Gospel of Thomas

From Academic Kids

The Gospel of Thomas, completely preserved in a papyrus Coptic manuscript discovered in 1945 at Nag Hammadi, Egypt, is a list of 114 sayings attributed to Jesus. Some of those sayings resemble those found in the four canonical Gospels (Matthew, Mark, Luke, and John), but other sayings were unknown until its discovery.

Unlike the four canonical gospels, which employ narrative accounts of the life of Jesus, Thomas takes the less structured form of a collection of sayings attributed to Jesus and brief dialogues with Jesus and some of his disciples reported to Didymous Judas Thomas (whose name means the twin Judas the twin) without being embedded in any narrative nor worked into any philosophical or rhetorical context.

When the complete text was found, in a Coptic version, it was realized that three separate Greek portions of it had already been discovered in Oxyrhynchus, Egypt in 1898. The manuscripts bearing the Greek fragments of the Gospel of Thomas have been dated to about 200, and the manuscript of the Coptic version to about 340. Although the Coptic version is not quite identical to any of the Greek fragments, it is believed that the Coptic version was translated from a prior Greek version.


Confusion with other works

The Gospel of Thomas is distinct and unrelated to other apocryphal or pseudepigraphal works Acts of Thomas, and the work called the Infancy Gospel of Thomas, which expand on the canonical texts to describe the miraculous childhood of Jesus. When Hippolytus and Origen (ca 233) refer to a "Gospel of Thomas" among the heterodox apocryphal gospels, it is unclear whether they mean the Infancy Gospel of Thomas or this "sayings" Gospel of Thomas.

In the 4th century, Cyril of Jerusalem mentioned a "Gospel of Thomas" in his Cathechesis V: "Let none read the gospel according to Thomas, for it is the work, not of one of the twelve apostles, but of one of Mani's three wicked disciples". Very little trace of Manichaean dualism can be detected in this "sayings" Gospel, the Gospel of Thomas, which is agreed to be simpler, less legend-filled, altogether a less consciously literary document.


There is currently much debate about when the text was composed, with scholars generally falling into two main camps: an early camp favoring a date in the 50s before the canonical gospels and a late camp favoring a time after the last of the canonical gospels in the 90s. Among critical scholars, the early camp is dominant in North America, while the late camp is more popular in Europe (especially in the U.K. and Germany).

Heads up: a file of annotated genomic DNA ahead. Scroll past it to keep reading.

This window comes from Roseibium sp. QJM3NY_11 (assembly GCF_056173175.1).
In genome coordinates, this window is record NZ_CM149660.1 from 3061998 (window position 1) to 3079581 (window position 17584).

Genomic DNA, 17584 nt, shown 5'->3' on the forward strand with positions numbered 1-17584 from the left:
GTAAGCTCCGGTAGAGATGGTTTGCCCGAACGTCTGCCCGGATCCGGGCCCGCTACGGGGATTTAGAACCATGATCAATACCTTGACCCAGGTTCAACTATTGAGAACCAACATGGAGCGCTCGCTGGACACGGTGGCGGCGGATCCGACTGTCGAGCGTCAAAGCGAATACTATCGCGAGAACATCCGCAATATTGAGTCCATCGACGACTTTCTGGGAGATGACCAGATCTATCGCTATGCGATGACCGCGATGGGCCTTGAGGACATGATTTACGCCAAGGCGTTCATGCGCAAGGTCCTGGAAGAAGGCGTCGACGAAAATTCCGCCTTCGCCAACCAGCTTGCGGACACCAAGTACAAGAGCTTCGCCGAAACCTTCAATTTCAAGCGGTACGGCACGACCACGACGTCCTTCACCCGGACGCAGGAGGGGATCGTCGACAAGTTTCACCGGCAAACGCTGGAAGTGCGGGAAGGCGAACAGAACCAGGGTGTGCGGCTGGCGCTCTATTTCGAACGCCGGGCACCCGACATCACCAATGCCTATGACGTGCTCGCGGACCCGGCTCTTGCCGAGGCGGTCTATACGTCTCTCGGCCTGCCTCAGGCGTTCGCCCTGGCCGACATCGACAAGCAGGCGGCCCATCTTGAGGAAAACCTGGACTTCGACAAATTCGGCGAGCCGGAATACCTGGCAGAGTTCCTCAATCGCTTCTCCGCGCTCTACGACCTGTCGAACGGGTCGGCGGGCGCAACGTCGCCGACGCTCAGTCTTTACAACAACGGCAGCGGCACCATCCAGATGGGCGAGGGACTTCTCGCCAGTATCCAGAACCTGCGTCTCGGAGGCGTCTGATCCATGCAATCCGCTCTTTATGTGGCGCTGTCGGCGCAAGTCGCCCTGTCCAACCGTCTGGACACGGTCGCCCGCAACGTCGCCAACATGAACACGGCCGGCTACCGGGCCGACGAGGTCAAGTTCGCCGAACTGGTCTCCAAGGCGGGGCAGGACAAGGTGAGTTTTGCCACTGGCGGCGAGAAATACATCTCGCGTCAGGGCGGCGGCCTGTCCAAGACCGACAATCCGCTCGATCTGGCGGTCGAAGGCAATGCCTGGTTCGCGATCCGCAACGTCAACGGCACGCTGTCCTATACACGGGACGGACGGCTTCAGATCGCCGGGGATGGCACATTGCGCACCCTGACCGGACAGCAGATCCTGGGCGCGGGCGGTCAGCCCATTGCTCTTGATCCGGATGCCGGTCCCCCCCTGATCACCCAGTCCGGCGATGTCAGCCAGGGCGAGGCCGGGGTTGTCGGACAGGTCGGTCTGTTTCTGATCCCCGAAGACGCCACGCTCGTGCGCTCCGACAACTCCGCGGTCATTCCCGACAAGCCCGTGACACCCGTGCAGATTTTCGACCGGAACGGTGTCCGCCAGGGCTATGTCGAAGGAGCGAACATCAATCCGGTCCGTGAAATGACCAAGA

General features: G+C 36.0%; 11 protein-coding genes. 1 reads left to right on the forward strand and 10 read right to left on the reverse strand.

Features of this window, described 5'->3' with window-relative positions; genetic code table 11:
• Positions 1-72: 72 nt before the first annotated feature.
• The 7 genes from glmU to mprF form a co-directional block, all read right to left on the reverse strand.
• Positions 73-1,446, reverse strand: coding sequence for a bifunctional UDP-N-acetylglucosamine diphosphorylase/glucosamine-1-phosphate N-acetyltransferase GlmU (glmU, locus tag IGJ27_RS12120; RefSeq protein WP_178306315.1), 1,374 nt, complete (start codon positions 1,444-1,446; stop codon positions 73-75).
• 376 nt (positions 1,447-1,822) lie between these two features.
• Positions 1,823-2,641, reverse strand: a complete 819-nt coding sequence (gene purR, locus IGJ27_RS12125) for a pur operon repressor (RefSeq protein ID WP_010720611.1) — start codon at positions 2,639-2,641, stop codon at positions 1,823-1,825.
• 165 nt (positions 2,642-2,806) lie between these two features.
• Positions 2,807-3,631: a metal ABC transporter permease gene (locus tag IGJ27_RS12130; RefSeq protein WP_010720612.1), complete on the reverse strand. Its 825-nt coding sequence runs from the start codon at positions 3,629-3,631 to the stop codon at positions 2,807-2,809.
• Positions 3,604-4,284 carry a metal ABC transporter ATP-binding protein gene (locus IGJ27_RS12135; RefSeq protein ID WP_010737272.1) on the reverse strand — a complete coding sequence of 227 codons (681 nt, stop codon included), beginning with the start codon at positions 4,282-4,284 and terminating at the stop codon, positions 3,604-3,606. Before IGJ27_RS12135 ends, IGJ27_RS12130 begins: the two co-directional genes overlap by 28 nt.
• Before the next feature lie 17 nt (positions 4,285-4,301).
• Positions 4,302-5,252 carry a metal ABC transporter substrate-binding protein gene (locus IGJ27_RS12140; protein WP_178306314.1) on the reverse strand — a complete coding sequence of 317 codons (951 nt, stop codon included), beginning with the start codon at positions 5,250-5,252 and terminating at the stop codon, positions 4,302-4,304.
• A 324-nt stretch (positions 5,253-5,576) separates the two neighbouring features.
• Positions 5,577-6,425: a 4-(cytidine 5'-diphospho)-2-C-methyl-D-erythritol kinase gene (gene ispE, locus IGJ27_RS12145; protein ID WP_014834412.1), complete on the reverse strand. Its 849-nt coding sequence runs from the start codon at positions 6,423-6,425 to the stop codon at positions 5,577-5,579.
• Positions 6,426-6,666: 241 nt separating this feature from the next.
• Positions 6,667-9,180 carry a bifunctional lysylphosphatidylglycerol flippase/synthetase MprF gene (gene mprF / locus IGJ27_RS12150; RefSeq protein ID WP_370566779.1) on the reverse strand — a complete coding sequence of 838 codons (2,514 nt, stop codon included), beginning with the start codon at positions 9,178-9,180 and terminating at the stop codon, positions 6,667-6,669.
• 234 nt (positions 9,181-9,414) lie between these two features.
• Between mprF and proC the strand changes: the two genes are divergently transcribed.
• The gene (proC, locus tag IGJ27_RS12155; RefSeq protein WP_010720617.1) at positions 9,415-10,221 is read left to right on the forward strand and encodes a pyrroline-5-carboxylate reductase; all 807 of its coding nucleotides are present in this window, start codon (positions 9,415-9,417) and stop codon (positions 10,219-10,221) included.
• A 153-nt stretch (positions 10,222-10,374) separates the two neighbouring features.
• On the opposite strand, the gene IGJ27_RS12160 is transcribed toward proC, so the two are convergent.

The early camp

The early camp argues that since it consists of mostly original material and does not seem to be based on the canonical gospels, it must have been transcribed from an oral tradition. Since the practice of considering oral tradition authoritative ended during the 1st century, the Gospel of Thomas therefore must have been written before then, perhaps as early as around 40. Since this date antecedes the dates of the traditional four gospels, there is some claim that the Thomas gospel is or has some connection to the Q gospel —the name for an unknown, theorised text (or oral verse) which may have spawned gospels of Matthew and Luke known today.

The early camp argues that about half of the material in Thomas has no known parallels to the New Testament, and at least some of this material could plausibly be attributed to the historical Jesus, such as saying 42 "Be passers-by."

The early camp also notes that Q is almost universally regarded by secular biblical scholars as the most parsimonious explanation for the synoptic problem and is widely regarded to be the earliest written text of Jesus' teachings. It has been hypothesized that Q exists in 3 strata, termed Q1, Q2, and Q3, with the apocalyptic material belonging in Q2 and Q3. Secular biblical scholars have identified 37 sayings that overlap between Thomas and Q, all of which are conjectured to be in either Q1 or Q2 and none of which included the latter, apocalyptic material of Q3. Hence, Thomas shows little or no knowledge of Q3, did not incorporate or was not aware of Q3. The Q layers of Q1 and Q2 are thought to predate the four gospels. Hence the Thomas Gospel is thought to be early.